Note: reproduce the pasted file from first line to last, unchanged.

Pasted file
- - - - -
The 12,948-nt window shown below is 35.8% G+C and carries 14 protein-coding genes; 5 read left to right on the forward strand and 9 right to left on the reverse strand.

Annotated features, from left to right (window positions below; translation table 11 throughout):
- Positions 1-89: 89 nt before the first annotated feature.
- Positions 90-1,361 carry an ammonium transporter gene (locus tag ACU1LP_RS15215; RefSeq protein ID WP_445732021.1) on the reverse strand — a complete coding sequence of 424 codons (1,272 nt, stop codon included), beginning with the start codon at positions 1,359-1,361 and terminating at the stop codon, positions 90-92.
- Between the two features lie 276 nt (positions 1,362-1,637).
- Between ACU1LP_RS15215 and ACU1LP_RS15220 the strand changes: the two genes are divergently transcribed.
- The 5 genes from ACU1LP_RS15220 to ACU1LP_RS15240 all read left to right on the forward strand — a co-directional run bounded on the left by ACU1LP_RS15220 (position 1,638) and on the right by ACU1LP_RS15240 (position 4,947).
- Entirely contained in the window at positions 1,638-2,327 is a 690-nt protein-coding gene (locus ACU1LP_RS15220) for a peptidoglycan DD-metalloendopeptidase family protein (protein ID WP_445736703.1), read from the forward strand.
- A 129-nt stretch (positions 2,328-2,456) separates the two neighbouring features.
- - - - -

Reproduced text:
The 12,948-nt window shown below is 35.8% G+C and carries 14 protein-coding genes; 5 read left to right on the forward strand and 9 right to left on the reverse strand.

Annotated features, from left to right (window positions below; translation table 11 throughout):
- Positions 1-89: 89 nt before the first annotated feature.
- Positions 90-1,361 carry an ammonium transporter gene (locus tag ACU1LP_RS15215; RefSeq protein ID WP_445732021.1) on the reverse strand — a complete coding sequence of 424 codons (1,272 nt, stop codon included), beginning with the start codon at positions 1,359-1,361 and terminating at the stop codon, positions 90-92.
- Between the two features lie 276 nt (positions 1,362-1,637).
- Between ACU1LP_RS15215 and ACU1LP_RS15220 the strand changes: the two genes are divergently transcribed.
- The 5 genes from ACU1LP_RS15220 to ACU1LP_RS15240 all read left to right on the forward strand — a co-directional run bounded on the left by ACU1LP_RS15220 (position 1,638) and on the right by ACU1LP_RS15240 (position 4,947).
- Entirely contained in the window at positions 1,638-2,327 is a 690-nt protein-coding gene (locus ACU1LP_RS15220) for a peptidoglycan DD-metalloendopeptidase family protein (protein ID WP_445736703.1), read from the forward strand.
- A 129-nt stretch (positions 2,328-2,456) separates the two neighbouring features.